We [the brothers] check IDs at the door and manage a spreadsheet of attendance. The most salient difference is that we prefer to limit capacity,” Hergenroeder wrote in an e-mail. “It’s more challenging to ensure a safe party environment with larger capacities.”

Hergenroeder sees the lack of SwatTeam members as a persistent issue for organizations looking to host parties.

I don’t like turning people away, but that’s the unfortunate consequence of being understaffed. We are happy to be flexible and help when possible, but it’s the third time this problem occurred despite having people who I’ve explicitly mentioned are willing to be trained,” Hergenroeder wrote. “This is confusing, unacceptable and unfair to every student organization who hosts.”

According to Hergenroeder, Phi Psi works with SwatTeam to take safety precautions before, during, and after parties.

We follow the list of procedures outlined in the Student Handbook to host parties. We work with SwatTeam in a lot of ways. The most important thing is cultivating a genuine, trustful relationship with them,” Hergenroeder wrote. “Before the event we create a group chat with SwatTeam to ensure easy communication, we identify brothers designated at ‘Party Monitors’ who are additionally resources for them, and we routinely check in with Swat Team throughout the night to debrief.”

Kissman believes that the solution to having enough SwatTeam members to work parties is to hire more members.

SwatTeam is not an easy job, which I think explains the low retention rate. You certainly cannot do your homework while working SwatTeam the way you can in some other jobs. We will hopefully alleviate the shortage of SwatTeam members by hiring new members,” Kissman wrote. “Ultimately if students want to party on this campus, there will be students working SwatTeam because SwatTeam is a requirement for open parties according to the student handbook.”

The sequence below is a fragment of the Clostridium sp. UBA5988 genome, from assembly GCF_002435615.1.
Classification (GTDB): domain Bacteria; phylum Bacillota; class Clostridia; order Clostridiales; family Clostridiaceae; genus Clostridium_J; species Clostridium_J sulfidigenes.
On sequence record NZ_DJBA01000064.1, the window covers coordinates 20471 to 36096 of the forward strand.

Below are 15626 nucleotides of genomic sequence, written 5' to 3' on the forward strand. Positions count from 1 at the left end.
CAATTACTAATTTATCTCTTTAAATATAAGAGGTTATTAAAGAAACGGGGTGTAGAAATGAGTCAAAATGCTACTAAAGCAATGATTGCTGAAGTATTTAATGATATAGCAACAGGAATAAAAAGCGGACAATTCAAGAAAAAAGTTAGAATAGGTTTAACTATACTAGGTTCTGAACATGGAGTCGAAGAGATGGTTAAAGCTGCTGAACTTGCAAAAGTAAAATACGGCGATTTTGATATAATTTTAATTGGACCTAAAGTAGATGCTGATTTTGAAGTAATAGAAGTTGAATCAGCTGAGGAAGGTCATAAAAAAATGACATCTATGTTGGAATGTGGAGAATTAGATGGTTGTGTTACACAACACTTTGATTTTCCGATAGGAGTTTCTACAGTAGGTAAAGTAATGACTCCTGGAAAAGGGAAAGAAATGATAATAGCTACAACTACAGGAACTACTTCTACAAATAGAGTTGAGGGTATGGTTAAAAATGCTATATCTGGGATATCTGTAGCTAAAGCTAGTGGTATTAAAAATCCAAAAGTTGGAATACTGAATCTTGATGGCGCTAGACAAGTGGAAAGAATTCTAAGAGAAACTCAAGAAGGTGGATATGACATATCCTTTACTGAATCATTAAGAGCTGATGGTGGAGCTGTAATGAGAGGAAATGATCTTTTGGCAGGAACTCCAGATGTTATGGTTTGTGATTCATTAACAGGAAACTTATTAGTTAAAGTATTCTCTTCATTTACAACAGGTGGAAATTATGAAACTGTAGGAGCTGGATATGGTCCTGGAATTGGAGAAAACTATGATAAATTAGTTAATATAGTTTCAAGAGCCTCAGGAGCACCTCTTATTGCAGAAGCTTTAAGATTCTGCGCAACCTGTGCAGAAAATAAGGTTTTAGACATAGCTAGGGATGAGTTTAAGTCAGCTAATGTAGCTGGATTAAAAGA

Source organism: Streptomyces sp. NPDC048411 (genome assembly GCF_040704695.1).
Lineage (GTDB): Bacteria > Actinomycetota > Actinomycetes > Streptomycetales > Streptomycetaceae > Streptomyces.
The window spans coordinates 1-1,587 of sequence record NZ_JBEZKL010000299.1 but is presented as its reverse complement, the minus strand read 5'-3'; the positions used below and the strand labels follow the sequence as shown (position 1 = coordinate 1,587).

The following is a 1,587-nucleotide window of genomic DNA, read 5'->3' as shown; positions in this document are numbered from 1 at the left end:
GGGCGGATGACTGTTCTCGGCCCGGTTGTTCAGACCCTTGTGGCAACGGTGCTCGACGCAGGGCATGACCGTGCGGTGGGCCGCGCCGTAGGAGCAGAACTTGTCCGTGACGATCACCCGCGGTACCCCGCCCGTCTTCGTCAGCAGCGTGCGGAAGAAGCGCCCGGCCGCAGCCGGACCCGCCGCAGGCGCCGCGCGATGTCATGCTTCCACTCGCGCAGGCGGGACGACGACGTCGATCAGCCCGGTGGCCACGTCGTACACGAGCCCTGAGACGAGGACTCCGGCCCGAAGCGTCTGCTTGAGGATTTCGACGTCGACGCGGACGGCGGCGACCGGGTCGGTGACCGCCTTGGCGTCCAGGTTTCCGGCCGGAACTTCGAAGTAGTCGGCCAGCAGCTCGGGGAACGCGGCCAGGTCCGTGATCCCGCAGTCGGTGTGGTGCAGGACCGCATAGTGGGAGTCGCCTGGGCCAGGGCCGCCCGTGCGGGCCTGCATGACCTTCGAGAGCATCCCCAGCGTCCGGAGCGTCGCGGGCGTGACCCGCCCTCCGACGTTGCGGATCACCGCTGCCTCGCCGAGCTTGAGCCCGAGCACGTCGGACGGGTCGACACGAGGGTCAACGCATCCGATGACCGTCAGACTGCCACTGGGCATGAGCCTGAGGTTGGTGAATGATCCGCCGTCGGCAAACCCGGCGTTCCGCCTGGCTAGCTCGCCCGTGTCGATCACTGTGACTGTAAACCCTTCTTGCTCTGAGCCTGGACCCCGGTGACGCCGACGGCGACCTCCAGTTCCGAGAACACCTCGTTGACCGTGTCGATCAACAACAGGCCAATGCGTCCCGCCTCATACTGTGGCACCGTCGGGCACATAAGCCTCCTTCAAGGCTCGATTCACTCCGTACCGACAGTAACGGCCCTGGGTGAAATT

Regardless of whether SwatTeam hires more members or obtains more people to regularly work parties, the college will continue to require the presence of SwatTeam to ensure safety at parties.

Swat Team revitalized to enhance party safety

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Photo by Sadie Rittman

Along with changes made to the campus’ alcohol policies, Swat Team has undergone its own structural and training changes.

While Swat Team — previously known as the Party Associates (PAs)—has been in the process of transforming its policies and image since the last academic school year (ID scanner, a name change, wristbands), the current fall semester has witnessed additional changes to their alcohol and safety awareness training.

Swat Team is a student safety resource and bystander intervention team present at all campus parties serving alcohol. According to Mike Elias, assistant director of student activities, leadership, and greek life, Swat Team has received training from campus resources such as Public Safety, Violence Prevention Educator Nina Harris, Drug and Alcohol Educator Josh Ellow, Title IX Coordinator Kaaren Williamsen and Elias himself.